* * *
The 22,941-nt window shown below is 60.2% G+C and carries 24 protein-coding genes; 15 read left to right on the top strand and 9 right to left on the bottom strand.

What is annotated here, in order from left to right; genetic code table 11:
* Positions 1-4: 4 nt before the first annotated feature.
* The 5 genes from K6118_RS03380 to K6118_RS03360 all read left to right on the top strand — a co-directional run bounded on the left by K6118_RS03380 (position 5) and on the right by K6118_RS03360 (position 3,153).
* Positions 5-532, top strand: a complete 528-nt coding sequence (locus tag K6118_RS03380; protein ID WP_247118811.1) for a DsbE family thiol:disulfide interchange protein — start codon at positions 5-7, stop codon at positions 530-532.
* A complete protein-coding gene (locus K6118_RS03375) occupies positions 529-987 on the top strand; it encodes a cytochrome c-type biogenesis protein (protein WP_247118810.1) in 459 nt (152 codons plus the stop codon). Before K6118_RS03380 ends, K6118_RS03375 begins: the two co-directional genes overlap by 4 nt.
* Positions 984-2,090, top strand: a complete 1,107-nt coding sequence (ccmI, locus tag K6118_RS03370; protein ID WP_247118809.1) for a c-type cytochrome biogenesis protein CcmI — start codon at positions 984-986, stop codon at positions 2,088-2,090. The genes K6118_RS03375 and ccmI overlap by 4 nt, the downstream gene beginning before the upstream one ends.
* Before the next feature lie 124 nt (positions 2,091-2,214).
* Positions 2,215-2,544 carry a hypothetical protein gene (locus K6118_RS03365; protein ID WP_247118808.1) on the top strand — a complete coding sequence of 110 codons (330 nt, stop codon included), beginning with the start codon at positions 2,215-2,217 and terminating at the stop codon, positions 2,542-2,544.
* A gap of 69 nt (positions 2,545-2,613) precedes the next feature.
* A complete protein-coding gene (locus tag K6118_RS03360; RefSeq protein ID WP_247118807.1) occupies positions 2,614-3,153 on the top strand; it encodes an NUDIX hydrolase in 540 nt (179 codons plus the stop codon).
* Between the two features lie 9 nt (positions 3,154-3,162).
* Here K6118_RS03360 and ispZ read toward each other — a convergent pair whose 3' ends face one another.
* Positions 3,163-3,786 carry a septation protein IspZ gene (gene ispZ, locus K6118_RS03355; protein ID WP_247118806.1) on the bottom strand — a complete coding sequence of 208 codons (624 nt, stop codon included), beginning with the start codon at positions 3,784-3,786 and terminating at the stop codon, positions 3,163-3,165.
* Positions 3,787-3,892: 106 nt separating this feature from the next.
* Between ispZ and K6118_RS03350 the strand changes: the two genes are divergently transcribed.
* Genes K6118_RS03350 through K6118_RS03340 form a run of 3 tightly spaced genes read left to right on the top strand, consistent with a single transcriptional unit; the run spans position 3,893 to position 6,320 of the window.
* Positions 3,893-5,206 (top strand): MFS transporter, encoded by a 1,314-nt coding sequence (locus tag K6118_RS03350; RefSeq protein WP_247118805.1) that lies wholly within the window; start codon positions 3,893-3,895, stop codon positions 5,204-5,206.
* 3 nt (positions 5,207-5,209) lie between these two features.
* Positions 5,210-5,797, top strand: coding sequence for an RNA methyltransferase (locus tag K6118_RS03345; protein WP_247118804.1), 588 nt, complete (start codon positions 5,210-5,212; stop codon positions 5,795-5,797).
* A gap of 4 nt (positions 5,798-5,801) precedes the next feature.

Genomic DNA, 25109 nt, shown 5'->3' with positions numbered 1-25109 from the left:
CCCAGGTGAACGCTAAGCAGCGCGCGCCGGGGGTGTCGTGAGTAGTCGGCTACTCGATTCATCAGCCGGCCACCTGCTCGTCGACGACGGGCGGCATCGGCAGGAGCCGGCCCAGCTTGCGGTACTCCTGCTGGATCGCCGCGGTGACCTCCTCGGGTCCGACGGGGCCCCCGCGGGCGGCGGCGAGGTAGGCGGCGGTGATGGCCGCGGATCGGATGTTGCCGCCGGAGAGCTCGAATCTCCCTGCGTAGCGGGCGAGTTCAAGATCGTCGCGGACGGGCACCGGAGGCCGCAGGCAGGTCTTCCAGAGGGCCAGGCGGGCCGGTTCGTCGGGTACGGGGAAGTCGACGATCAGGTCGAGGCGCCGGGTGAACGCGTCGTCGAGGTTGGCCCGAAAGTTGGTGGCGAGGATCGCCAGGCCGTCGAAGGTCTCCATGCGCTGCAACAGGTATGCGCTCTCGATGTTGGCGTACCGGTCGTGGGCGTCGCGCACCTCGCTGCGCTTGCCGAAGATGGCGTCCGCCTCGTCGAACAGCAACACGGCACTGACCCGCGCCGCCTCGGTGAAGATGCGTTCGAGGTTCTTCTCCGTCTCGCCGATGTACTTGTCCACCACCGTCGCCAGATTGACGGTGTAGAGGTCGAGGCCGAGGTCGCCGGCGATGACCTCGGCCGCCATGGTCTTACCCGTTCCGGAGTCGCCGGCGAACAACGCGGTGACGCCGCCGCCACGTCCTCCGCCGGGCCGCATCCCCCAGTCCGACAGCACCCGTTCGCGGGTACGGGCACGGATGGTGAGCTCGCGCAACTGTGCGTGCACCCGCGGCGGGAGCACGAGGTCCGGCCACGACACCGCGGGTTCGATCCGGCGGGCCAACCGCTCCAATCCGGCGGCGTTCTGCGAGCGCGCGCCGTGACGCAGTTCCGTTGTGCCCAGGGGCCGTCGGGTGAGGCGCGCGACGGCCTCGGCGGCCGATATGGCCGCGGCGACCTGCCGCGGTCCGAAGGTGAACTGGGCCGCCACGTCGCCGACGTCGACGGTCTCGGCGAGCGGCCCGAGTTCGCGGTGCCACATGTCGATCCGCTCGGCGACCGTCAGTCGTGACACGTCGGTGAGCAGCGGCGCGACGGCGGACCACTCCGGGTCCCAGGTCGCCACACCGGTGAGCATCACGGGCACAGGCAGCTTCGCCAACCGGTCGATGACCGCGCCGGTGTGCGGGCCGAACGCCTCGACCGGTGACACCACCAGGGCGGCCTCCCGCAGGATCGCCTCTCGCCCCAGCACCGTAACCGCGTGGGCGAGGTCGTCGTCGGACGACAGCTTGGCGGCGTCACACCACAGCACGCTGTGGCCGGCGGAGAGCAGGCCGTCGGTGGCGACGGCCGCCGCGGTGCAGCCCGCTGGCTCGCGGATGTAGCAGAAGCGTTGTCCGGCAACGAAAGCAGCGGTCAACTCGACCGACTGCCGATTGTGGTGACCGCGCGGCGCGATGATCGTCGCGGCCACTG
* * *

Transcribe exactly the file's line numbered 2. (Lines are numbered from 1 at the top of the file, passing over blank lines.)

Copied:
What is annotated here, in order from left to right; genetic code table 11: